Following the end of the Second World War in 1945, the Scottish amateur team did not play again until 1949.[1] The SAFA assumed responsibility for team selection and Scotland's first match in a decade took place versus Ireland at Grosvenor Park on 16 March 1949, with John Boyd scoring a late equaliser to salvage a 2–2 draw.[8] The team would win just two more British Amateur Championships over the next 25 years, in the 1951–52 and 1961–62 seasons.[1] Starting in 1952, amateur internationals were regularly staged against non-Home Nations opposition and two years later, the SFA once again became responsible for team selection.[1] The team entered two competitions in 1963, the FA Centenary Amateur Tournament and the Uhuru Cup in Kenya and finished as winners and runners-up respectively.[1] Scotland finished as runners-up in the 1966–67 UEFA Nations Amateur Cup, losing 2–1 to Austria at the Lluís Sitjar Stadium in Palma, Majorca.[1] The team played its final match on 5 April 1974, a 1–1 British Amateur Championship draw with England at Highfield Road.[9] The team ceased to exist later that year, when the FA abolished the distinction between amateurism and professionalism in domestic football.[1]

Venues[edit]

The Scotland amateur team predominantly played its home matches at Hampden Park, Glasgow – a ground also home to the full Scotland national team and Queen's Park.[1] Matches outside Glasgow were mainly played in Kilmarnock, Aberdeen and Dumfries.[1]

Records[edit]

Most appearances[edit]

# Name Position Years Club(s) Appearances Goals
1 Billy Neil CH 1957–1969 Airdrieonians, Queen's Park 45 0
2 Bert Cromar WH/FB 1951–1963 Queen's Park 35 4
3 Niall Hopper FW 1956–1969 Queen's Park 27 6
4 Doug Grant WH 1959–1968 Elgin City, Queen's Park 23 5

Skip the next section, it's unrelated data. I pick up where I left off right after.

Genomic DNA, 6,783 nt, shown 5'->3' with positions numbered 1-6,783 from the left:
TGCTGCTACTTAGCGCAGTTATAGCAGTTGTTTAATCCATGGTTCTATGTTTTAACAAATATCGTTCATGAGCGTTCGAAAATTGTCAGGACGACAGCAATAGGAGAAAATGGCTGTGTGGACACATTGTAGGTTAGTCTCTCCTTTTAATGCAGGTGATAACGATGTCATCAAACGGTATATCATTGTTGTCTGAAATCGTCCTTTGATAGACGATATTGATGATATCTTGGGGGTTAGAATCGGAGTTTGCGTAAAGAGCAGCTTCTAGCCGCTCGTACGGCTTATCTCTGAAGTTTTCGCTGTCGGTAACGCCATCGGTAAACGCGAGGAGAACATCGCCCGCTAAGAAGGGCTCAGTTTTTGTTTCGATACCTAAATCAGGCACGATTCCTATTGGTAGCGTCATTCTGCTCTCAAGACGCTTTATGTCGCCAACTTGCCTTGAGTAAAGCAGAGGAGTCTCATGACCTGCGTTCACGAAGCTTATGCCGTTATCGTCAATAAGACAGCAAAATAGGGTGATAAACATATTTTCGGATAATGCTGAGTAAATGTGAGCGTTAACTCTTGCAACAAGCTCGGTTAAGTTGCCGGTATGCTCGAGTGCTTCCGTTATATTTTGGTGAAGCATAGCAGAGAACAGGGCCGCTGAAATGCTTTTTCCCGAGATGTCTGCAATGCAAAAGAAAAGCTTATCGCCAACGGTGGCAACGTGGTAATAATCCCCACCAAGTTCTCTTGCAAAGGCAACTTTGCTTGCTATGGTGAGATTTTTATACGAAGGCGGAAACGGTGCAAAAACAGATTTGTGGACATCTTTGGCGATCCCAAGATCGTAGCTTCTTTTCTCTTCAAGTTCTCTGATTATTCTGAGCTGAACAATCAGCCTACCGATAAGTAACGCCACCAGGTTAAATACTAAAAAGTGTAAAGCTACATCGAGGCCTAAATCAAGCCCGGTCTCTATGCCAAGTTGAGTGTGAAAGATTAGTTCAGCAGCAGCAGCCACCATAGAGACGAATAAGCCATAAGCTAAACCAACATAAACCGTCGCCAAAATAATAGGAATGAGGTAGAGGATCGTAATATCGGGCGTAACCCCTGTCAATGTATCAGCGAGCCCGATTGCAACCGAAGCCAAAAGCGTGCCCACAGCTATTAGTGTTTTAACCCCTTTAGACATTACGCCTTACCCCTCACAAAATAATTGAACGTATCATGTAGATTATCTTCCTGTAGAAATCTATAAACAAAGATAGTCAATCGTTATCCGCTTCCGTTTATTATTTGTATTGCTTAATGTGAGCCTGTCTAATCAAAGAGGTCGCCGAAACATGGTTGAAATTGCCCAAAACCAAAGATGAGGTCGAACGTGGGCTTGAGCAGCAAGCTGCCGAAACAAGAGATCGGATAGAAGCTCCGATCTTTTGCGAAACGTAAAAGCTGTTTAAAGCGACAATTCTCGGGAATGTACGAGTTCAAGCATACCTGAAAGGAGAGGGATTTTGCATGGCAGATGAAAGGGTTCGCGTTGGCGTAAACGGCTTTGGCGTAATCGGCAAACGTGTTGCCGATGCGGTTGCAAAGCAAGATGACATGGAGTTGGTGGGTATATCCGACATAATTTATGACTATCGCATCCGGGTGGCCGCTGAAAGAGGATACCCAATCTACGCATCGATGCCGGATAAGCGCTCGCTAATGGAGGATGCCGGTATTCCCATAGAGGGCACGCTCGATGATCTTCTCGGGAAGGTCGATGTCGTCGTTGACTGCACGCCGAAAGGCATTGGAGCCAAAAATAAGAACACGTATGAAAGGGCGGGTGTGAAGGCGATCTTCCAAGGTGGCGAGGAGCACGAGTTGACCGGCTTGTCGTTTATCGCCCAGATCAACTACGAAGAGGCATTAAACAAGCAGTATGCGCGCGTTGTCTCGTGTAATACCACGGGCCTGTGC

5 Tommy Barr FB 1965–1971 Lanark United, Queen's Park 22 0
6 Willie Hastie WH/FB 1949–1957 Queen's Park 21 0
7 Malky Mackay FW 1966–1971 Queen's Park 20 6
8 Willie Omand WH/FW 1953–1961 Queen's Park 19 6
9 Peter Buchanan FW 1961–1966 Queen's Park 17 11
10 Ian Harnett FB 1953–1960 Queen's Park 16 0

Most goals[edit]

# Name Position Years Club Goals Appearances
1 Donald Ford FW 1965–1966 Heart of Midlothian 11 9
2 Peter Buchanan FW 1961–1966 Queen's Park 11 17
3 John Dodds FW 1930–1936 Queen's Park 9 8
4 Peter Lorimer WH 1963 Leeds United 7 7
5 Joseph Kyle CF/IF 1935–1939 Queen's Park 7 11
6 George Boardman IF 1963 Queen's Park 6 4
7 Ian Campbell IF 1966–1971 Queen's Park 6 12
8 Willie Omand WH/FW 1953–1961 Queen's Park 6 19
9 Malky Mackay FW 1966–1971 Queen's Park 6 20
10 Niall Hopper FW/RH 1956–1969 Queen's Park 6 27

Honours and achievements[edit]

  • British Amateur Championship winners: 1929–30, 1933–34, 1935–36, 1936–37, 1951–52, 1961–62 (shared on four occasions)[1]
  • FA Centenary Amateur Tournament winners[1]
  • UEFA Nations Amateur Cup runners-up: 1966–67[1]
  • Uhuru Cup runners-up: 1963[1]

References[edit]

  1. ^ a b c d e f g h i j k l m n o p q r McColl, Brian; Gorman, Douglas; Campbell, George. "FORGOTTEN GLORIES – British Amateur Internationals 1901–1974" (PDF). pp. 9–15. Archived from the original (PDF) on 28 July 2017. Retrieved 16 July 2017.
  2. ^ a b c d "A Celebration – 100 Years of the SAFA" (PDF). pp. 10–24. Retrieved 18 July 2017.
  3. ^ McColl, Gorman & Campbell 2017, p. 76.
  4. ^ McColl, Gorman & Campbell 2017, p. 78.
  5. ^ McColl, Gorman & Campbell 2017, p. 82.
  6. ^ McColl, Gorman & Campbell 2017, p. 99, 106, 110.
  7. ^ McColl, Gorman & Campbell 2017, p. 123.
  8. ^ McColl, Gorman & Campbell 2017, p. 136.
  9. ^ McColl, Gorman & Campbell 2017, p. 295.